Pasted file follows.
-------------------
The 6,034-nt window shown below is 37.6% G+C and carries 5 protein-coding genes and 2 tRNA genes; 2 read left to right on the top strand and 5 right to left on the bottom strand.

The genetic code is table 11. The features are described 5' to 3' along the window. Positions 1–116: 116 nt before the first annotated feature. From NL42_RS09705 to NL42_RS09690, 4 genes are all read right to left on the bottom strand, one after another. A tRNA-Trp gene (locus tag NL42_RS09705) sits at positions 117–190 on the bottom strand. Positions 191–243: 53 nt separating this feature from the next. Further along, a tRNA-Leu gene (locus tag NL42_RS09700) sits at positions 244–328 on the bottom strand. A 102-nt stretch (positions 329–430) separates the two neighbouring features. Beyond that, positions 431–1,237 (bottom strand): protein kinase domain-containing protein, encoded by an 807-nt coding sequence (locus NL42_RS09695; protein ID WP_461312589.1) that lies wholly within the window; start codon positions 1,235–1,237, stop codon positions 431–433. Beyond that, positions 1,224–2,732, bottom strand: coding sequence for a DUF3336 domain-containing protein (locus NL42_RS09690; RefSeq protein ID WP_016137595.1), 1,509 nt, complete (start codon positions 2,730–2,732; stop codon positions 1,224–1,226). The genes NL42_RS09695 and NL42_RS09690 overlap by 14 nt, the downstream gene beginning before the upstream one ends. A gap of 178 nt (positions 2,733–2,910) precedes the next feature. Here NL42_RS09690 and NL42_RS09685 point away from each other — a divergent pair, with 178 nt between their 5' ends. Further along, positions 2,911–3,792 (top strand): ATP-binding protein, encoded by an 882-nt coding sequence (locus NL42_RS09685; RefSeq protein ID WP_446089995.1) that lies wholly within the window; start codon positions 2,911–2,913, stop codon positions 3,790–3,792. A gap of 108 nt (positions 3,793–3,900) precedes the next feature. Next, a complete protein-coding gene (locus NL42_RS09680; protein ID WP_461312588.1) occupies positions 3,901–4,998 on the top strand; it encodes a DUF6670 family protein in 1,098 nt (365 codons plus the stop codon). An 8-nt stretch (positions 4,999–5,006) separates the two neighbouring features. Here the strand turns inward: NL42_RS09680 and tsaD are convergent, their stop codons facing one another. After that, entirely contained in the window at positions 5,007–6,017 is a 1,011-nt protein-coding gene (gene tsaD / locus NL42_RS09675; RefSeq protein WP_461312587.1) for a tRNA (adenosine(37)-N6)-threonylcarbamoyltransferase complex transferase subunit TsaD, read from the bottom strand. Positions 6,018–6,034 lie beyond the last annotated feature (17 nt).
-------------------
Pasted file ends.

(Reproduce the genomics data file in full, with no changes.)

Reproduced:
The 6,034-nt window shown below is 37.6% G+C and carries 5 protein-coding genes and 2 tRNA genes; 2 read left to right on the top strand and 5 right to left on the bottom strand.

The genetic code is table 11. The features are described 5' to 3' along the window. Positions 1–116: 116 nt before the first annotated feature. From NL42_RS09705 to NL42_RS09690, 4 genes are all read right to left on the bottom strand, one after another. A tRNA-Trp gene (locus tag NL42_RS09705) sits at positions 117–190 on the bottom strand. Positions 191–243: 53 nt separating this feature from the next. Further along, a tRNA-Leu gene (locus tag NL42_RS09700) sits at positions 244–328 on the bottom strand. A 102-nt stretch (positions 329–430) separates the two neighbouring features. Beyond that, positions 431–1,237 (bottom strand): protein kinase domain-containing protein, encoded by an 807-nt coding sequence (locus NL42_RS09695; protein ID WP_461312589.1) that lies wholly within the window; start codon positions 1,235–1,237, stop codon positions 431–433. Beyond that, positions 1,224–2,732, bottom strand: coding sequence for a DUF3336 domain-containing protein (locus NL42_RS09690; RefSeq protein ID WP_016137595.1), 1,509 nt, complete (start codon positions 2,730–2,732; stop codon positions 1,224–1,226). The genes NL42_RS09695 and NL42_RS09690 overlap by 14 nt, the downstream gene beginning before the upstream one ends. A gap of 178 nt (positions 2,733–2,910) precedes the next feature. Here NL42_RS09690 and NL42_RS09685 point away from each other — a divergent pair, with 178 nt between their 5' ends. Further along, positions 2,911–3,792 (top strand): ATP-binding protein, encoded by an 882-nt coding sequence (locus NL42_RS09685; RefSeq protein ID WP_446089995.1) that lies wholly within the window; start codon positions 2,911–2,913, stop codon positions 3,790–3,792. A gap of 108 nt (positions 3,793–3,900) precedes the next feature. Next, a complete protein-coding gene (locus NL42_RS09680; protein ID WP_461312588.1) occupies positions 3,901–4,998 on the top strand; it encodes a DUF6670 family protein in 1,098 nt (365 codons plus the stop codon). An 8-nt stretch (positions 4,999–5,006) separates the two neighbouring features. Here the strand turns inward: NL42_RS09680 and tsaD are convergent, their stop codons facing one another. After that, entirely contained in the window at positions 5,007–6,017 is a 1,011-nt protein-coding gene (gene tsaD / locus NL42_RS09675; RefSeq protein WP_461312587.1) for a tRNA (adenosine(37)-N6)-threonylcarbamoyltransferase complex transferase subunit TsaD, read from the bottom strand. Positions 6,018–6,034 lie beyond the last annotated feature (17 nt).